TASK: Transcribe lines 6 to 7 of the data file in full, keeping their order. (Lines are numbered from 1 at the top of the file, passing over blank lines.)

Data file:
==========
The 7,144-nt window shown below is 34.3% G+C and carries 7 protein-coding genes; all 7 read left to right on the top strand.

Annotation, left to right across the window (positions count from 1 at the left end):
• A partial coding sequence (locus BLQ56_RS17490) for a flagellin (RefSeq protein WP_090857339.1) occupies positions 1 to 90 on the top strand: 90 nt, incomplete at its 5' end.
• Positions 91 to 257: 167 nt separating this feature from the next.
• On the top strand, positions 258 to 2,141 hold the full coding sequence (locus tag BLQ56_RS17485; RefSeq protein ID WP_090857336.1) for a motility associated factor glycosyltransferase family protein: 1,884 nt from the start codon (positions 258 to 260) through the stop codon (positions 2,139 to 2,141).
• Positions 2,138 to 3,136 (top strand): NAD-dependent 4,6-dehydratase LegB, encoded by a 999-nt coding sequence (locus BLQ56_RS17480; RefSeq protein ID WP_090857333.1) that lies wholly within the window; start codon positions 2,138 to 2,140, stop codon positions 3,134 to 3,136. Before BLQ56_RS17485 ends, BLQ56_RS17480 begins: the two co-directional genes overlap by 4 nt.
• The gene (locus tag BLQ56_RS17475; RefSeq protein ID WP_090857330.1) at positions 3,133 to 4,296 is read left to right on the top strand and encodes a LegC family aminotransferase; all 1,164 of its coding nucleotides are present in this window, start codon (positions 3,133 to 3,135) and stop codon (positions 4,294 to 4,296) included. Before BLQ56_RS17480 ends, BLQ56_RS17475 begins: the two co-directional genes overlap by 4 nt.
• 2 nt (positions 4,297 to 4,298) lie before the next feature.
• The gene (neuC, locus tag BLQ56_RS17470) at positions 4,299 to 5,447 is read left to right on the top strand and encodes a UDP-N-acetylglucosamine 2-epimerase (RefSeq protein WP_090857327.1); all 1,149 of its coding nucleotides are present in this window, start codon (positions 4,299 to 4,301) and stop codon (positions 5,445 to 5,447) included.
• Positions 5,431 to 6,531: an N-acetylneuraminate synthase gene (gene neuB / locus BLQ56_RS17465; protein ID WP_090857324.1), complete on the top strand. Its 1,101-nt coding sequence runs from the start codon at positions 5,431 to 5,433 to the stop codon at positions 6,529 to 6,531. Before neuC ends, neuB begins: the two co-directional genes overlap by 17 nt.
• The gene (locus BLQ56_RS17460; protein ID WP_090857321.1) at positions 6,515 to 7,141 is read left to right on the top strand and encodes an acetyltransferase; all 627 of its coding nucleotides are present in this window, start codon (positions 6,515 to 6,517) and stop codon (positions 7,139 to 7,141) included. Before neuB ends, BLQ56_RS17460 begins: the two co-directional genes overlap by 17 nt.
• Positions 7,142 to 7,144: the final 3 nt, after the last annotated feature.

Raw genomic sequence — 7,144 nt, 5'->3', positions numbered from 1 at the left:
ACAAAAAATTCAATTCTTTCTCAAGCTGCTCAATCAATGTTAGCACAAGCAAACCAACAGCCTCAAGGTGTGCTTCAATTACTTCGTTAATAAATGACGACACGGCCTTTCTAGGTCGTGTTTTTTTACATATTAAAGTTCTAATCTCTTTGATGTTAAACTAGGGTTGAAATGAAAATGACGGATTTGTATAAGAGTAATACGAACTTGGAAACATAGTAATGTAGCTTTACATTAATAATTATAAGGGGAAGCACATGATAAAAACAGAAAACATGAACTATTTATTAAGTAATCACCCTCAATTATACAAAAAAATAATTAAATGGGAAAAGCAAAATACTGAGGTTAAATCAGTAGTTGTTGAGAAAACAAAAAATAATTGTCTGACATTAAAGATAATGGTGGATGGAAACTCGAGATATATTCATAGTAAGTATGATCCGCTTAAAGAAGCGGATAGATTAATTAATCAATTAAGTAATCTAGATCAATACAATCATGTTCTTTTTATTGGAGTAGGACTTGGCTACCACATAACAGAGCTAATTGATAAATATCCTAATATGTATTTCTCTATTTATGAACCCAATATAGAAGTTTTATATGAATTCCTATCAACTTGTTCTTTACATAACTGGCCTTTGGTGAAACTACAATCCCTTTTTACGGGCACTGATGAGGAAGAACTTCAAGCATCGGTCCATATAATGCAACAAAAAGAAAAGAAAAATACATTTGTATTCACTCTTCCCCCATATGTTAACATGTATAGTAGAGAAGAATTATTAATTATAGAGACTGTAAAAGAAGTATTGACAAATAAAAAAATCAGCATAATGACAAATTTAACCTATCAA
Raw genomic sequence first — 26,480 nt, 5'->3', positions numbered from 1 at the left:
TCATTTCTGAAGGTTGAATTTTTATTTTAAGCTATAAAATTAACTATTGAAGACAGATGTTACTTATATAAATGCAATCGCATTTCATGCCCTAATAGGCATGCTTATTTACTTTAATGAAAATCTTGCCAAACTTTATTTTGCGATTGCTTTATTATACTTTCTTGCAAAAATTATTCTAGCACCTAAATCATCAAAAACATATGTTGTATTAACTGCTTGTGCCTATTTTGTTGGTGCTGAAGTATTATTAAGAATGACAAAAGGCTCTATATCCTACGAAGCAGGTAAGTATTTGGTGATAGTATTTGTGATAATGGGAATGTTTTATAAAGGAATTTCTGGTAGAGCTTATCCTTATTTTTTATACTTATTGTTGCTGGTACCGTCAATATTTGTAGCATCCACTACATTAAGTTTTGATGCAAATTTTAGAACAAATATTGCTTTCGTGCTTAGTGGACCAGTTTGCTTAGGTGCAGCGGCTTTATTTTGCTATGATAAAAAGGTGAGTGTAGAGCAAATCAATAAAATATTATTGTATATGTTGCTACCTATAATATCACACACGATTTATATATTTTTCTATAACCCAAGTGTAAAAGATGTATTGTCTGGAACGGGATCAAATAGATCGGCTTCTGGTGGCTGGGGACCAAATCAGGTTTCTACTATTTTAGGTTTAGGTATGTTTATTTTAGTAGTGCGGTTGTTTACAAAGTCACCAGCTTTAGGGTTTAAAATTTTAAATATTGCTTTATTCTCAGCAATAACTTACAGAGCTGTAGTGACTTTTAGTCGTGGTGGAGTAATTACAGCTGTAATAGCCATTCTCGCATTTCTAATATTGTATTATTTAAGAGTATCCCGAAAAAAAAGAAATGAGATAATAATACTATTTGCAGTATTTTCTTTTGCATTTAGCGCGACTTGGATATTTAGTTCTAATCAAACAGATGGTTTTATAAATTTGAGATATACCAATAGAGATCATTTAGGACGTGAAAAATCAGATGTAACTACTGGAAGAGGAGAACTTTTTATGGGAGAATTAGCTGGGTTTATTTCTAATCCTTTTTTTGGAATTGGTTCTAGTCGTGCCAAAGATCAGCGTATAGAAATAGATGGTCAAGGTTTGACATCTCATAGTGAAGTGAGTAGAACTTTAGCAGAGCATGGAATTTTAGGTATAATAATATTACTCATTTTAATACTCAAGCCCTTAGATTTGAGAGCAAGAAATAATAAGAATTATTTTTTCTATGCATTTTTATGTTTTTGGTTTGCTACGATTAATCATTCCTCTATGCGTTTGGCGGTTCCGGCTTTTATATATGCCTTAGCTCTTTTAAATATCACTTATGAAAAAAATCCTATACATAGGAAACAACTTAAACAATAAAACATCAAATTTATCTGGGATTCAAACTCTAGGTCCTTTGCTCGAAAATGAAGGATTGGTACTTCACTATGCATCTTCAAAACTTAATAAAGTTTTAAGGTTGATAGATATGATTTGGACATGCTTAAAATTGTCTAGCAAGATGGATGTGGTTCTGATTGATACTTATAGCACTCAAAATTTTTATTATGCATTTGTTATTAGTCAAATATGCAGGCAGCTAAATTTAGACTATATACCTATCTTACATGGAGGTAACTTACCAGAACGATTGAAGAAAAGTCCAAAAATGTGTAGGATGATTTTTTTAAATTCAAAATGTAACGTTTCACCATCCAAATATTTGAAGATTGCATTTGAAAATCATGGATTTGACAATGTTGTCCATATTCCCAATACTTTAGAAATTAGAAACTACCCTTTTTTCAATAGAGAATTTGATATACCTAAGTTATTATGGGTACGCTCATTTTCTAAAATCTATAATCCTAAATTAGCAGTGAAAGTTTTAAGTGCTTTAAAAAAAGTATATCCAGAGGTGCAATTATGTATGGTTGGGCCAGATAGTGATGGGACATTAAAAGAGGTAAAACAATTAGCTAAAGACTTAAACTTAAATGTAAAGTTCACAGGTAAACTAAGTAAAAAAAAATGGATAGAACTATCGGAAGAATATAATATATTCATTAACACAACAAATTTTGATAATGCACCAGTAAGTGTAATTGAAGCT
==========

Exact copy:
• Positions 2,138 to 3,136 (top strand): NAD-dependent 4,6-dehydratase LegB, encoded by a 999-nt coding sequence (locus BLQ56_RS17480; RefSeq protein ID WP_090857333.1) that lies wholly within the window; start codon positions 2,138 to 2,140, stop codon positions 3,134 to 3,136. Before BLQ56_RS17485 ends, BLQ56_RS17480 begins: the two co-directional genes overlap by 4 nt.
• The gene (locus tag BLQ56_RS17475; RefSeq protein ID WP_090857330.1) at positions 3,133 to 4,296 is read left to right on the top strand and encodes a LegC family aminotransferase; all 1,164 of its coding nucleotides are present in this window, start codon (positions 3,133 to 3,135) and stop codon (positions 4,294 to 4,296) included. Before BLQ56_RS17480 ends, BLQ56_RS17475 begins: the two co-directional genes overlap by 4 nt.